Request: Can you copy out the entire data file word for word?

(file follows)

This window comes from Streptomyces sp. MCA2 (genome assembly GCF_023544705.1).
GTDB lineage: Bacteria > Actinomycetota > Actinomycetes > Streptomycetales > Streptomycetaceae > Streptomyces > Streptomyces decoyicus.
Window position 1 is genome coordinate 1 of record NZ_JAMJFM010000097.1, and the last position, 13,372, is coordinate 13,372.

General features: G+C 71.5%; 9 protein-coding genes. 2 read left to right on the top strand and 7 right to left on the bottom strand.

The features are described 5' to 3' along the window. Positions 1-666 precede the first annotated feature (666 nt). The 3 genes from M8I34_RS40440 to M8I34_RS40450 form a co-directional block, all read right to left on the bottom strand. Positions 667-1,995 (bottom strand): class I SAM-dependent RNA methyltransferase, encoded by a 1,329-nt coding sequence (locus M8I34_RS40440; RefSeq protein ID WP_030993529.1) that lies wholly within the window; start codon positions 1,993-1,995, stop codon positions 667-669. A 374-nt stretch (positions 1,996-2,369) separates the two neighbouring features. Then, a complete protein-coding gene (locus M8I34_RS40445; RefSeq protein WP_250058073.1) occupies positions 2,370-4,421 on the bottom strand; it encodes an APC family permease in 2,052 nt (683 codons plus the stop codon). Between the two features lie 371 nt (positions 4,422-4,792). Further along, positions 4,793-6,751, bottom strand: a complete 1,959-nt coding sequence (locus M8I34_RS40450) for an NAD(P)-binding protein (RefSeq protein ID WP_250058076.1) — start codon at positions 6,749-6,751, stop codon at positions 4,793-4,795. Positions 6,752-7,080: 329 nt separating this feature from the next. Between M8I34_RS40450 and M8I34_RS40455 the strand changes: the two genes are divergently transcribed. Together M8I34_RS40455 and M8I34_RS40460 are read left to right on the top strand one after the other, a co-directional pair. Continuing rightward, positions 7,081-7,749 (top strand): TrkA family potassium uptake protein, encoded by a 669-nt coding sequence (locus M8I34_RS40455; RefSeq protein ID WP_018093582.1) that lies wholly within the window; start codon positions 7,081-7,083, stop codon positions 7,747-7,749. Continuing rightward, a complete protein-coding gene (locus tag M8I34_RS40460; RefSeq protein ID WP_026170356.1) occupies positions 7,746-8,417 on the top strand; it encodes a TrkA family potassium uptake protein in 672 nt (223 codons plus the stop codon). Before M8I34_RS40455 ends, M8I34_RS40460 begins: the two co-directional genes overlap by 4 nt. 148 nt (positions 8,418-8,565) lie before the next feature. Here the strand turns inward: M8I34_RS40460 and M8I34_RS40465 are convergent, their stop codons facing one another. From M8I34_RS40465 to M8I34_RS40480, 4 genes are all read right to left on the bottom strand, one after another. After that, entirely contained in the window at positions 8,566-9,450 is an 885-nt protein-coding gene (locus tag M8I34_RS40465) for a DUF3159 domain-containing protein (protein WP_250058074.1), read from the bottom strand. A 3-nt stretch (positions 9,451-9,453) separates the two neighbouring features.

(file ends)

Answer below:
This window comes from Streptomyces sp. MCA2 (genome assembly GCF_023544705.1).
GTDB lineage: Bacteria > Actinomycetota > Actinomycetes > Streptomycetales > Streptomycetaceae > Streptomyces > Streptomyces decoyicus.
Window position 1 is genome coordinate 1 of record NZ_JAMJFM010000097.1, and the last position, 13,372, is coordinate 13,372.

General features: G+C 71.5%; 9 protein-coding genes. 2 read left to right on the top strand and 7 right to left on the bottom strand.

The features are described 5' to 3' along the window. Positions 1-666 precede the first annotated feature (666 nt). The 3 genes from M8I34_RS40440 to M8I34_RS40450 form a co-directional block, all read right to left on the bottom strand. Positions 667-1,995 (bottom strand): class I SAM-dependent RNA methyltransferase, encoded by a 1,329-nt coding sequence (locus M8I34_RS40440; RefSeq protein ID WP_030993529.1) that lies wholly within the window; start codon positions 1,993-1,995, stop codon positions 667-669. A 374-nt stretch (positions 1,996-2,369) separates the two neighbouring features. Then, a complete protein-coding gene (locus M8I34_RS40445; RefSeq protein WP_250058073.1) occupies positions 2,370-4,421 on the bottom strand; it encodes an APC family permease in 2,052 nt (683 codons plus the stop codon). Between the two features lie 371 nt (positions 4,422-4,792). Further along, positions 4,793-6,751, bottom strand: a complete 1,959-nt coding sequence (locus M8I34_RS40450) for an NAD(P)-binding protein (RefSeq protein ID WP_250058076.1) — start codon at positions 6,749-6,751, stop codon at positions 4,793-4,795. Positions 6,752-7,080: 329 nt separating this feature from the next. Between M8I34_RS40450 and M8I34_RS40455 the strand changes: the two genes are divergently transcribed. Together M8I34_RS40455 and M8I34_RS40460 are read left to right on the top strand one after the other, a co-directional pair. Continuing rightward, positions 7,081-7,749 (top strand): TrkA family potassium uptake protein, encoded by a 669-nt coding sequence (locus M8I34_RS40455; RefSeq protein ID WP_018093582.1) that lies wholly within the window; start codon positions 7,081-7,083, stop codon positions 7,747-7,749. Continuing rightward, a complete protein-coding gene (locus tag M8I34_RS40460; RefSeq protein ID WP_026170356.1) occupies positions 7,746-8,417 on the top strand; it encodes a TrkA family potassium uptake protein in 672 nt (223 codons plus the stop codon). Before M8I34_RS40455 ends, M8I34_RS40460 begins: the two co-directional genes overlap by 4 nt. 148 nt (positions 8,418-8,565) lie before the next feature. Here the strand turns inward: M8I34_RS40460 and M8I34_RS40465 are convergent, their stop codons facing one another. From M8I34_RS40465 to M8I34_RS40480, 4 genes are all read right to left on the bottom strand, one after another. After that, entirely contained in the window at positions 8,566-9,450 is an 885-nt protein-coding gene (locus tag M8I34_RS40465) for a DUF3159 domain-containing protein (protein WP_250058074.1), read from the bottom strand. A 3-nt stretch (positions 9,451-9,453) separates the two neighbouring features.